The figure for the whole of 2021 was S$5.15 billion. In 2019, before the Covid outbreak, the figure was S$7.6 billion.

Along Peck Seah Street, an indirect wholly-owned unit of Tokyo-based Kajima Corporation is buying the 9-storey Nehsons Building from a Singapore-incorporated vehicle controlled by an Ng family from Malaysia, which developed the property on a 99-year leasehold site that it bought from the government in 1970. This leaves a balance lease of 47 years on the site.

Market watchers expect Kajima to explore redevelopment options for the property.

Nehsons Building’s existing gross floor area (GFA) of around 69,240 sq ft slightly exceeds the maximum allowed based on the 5.0 plot ratio for the 13,819 sq ft commercial-zoned site under the Master Plan 2019 of the Urban Redevelopment Authority (URA). The property is not eligible for the CBD Incentive Scheme. It falls just outside the boundary for one of the 3 areas earmarked by URA for the scheme, which aims to incentivise owners of older, predominantly office buildings to redevelop their properties into mixed-use projects and inject more buzz into the area by giving them additional GFA.

Nevertheless, observers say there is potential for Kajima to optimise Nehsons Building by redeveloping it into a mixed-used asset that includes commercial and residential components.

CBRE is understood to have brokered the sale of the building.

Earlier this year, Kajima bought 55 Market Street, a 16-storey 999-year leasehold office building, from AEW for S$286.9 million (or S$3,450 psf on NLA) .

Meanwhile, in the industrial property sector, Victory Centre, which LaSalle Investment Management is buying, is on a site with about 50 years left on the lease.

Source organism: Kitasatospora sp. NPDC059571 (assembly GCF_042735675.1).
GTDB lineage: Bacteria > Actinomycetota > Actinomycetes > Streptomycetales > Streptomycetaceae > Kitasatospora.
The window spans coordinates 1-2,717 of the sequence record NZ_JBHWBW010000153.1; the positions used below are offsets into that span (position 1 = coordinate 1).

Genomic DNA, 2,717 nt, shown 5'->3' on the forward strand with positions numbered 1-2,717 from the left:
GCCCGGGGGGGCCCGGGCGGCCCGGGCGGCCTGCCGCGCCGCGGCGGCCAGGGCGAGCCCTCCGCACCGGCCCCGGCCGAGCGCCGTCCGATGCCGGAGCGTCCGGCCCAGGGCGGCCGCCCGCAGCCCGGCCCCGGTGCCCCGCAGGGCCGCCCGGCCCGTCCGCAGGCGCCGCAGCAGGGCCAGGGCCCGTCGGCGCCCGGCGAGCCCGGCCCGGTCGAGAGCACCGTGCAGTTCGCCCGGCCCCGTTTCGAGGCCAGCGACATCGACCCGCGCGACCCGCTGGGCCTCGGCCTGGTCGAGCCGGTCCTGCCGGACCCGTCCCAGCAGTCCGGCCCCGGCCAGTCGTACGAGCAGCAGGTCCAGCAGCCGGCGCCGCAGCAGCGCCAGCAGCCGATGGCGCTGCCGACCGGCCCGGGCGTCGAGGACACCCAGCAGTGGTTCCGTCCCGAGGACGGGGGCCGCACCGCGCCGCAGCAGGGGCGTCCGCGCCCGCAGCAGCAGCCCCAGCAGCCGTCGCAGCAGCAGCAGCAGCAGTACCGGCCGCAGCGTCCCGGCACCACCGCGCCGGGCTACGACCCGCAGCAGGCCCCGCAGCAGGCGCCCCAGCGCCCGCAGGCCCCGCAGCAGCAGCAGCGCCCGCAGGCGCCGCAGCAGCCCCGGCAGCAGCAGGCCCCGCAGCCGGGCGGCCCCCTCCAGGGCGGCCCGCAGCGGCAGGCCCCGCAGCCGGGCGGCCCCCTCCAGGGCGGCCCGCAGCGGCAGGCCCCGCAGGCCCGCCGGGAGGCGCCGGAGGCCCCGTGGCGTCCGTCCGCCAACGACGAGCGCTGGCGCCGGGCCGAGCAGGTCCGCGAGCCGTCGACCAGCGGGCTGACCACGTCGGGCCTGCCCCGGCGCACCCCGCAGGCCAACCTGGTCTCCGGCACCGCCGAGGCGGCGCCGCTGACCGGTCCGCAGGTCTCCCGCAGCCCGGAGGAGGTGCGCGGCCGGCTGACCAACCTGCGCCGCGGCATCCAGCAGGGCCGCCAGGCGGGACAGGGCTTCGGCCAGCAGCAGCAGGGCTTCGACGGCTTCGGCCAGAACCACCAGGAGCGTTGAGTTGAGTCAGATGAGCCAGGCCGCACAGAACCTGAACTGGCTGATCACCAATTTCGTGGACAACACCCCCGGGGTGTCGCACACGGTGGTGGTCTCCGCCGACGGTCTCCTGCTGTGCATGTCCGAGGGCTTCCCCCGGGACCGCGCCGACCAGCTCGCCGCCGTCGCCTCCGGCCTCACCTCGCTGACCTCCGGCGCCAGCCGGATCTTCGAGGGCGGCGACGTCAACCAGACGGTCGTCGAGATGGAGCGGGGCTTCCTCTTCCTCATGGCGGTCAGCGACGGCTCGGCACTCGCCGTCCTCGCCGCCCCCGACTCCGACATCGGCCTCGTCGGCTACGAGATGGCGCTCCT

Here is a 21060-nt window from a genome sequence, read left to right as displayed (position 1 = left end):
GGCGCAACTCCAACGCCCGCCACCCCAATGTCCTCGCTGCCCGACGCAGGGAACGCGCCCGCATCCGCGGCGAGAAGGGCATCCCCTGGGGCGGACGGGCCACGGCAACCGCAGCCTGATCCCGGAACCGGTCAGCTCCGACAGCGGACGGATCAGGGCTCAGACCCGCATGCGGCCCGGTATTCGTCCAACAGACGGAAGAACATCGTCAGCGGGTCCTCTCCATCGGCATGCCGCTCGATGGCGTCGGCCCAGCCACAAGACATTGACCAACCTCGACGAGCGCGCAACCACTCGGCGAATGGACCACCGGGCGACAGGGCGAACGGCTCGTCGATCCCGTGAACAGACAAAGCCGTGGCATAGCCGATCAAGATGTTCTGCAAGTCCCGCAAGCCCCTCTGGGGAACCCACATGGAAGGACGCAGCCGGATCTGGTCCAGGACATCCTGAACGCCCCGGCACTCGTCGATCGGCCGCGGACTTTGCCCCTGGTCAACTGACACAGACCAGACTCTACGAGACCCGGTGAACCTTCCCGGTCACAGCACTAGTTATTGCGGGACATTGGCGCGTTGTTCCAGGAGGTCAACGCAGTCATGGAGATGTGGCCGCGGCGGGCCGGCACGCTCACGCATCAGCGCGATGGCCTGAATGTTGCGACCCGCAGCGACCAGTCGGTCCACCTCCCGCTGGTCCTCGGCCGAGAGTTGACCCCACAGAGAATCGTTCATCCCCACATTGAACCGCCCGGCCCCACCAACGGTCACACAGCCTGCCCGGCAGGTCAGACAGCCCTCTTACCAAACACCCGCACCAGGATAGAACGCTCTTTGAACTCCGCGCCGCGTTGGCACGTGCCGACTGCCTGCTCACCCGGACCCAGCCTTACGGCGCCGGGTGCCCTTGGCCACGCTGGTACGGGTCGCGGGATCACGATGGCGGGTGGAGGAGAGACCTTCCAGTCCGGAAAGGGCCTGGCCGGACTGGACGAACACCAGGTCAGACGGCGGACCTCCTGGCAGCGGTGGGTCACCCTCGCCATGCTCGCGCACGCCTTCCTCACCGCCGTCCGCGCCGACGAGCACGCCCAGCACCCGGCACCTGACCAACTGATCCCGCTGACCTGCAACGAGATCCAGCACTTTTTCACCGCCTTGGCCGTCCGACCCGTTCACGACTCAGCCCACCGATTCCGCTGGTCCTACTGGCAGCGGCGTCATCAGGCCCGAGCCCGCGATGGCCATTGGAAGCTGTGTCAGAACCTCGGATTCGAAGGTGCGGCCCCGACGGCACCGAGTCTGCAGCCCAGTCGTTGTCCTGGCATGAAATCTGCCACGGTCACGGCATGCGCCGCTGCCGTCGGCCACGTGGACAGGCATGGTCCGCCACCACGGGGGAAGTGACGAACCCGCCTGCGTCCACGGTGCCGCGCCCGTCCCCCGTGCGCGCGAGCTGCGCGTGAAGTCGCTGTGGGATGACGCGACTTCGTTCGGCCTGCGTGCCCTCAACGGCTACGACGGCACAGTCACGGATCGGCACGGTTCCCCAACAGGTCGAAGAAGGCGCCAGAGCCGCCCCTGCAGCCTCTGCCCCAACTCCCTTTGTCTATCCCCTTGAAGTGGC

Located at the corner of Sims Drive and Aljunied Road, the light industrial building is being sold by James Koh’s Fragrance Group, which developed the building on a 67,944 sq ft, 60-year leasehold plot that it clinched for S$43.39 million at a URA tender in 2012.

Victory Centre’s gross floor area is close to 170,000 sq ft, reflecting the 2.5 plot ratio (or ratio of maximum GFA to land area) designated for the Business 1-zoned site under the URA Master Plan.

The building’s space has been carved into more than 80 units, averaging about 1,600 sq ft each. It is almost fully occupied, with the passing rent said to average about S$2.50 psf a month.
No JTC restrictions

Besides its location, a key attraction of Victory Centre is that —unlike many other leasehold industrial properties in Singapore — the site is not under the purview of JTC Corporation, and hence not restricted by its policies on assignment of lease and sub-letting. This enables the development to attract tenants who are ineligible for JTC sites.

There is also another draw of this asset: URA sold the site with the condition that the development not be strata-subdivided for sale in the first 10 years upon receiving its Temporary Occupation Permit (TOP). When the 10-year deadline expires in 2025, the new owner may consider applying for strata subdivision and selling the strata units.

Victory Centre has a covered car park and rooftop recreational facilities (including a tennis court, swimming pool and BBQ area).

Earlier this year, a joint venture comprising a fund managed by LaSalle Investment Management and a fund managed by home-grown TE Capital Partners completed the purchase of PIL Building in Cecil Street for S$323.8 million. The JV plans to redevelop the property into a Grade A office project.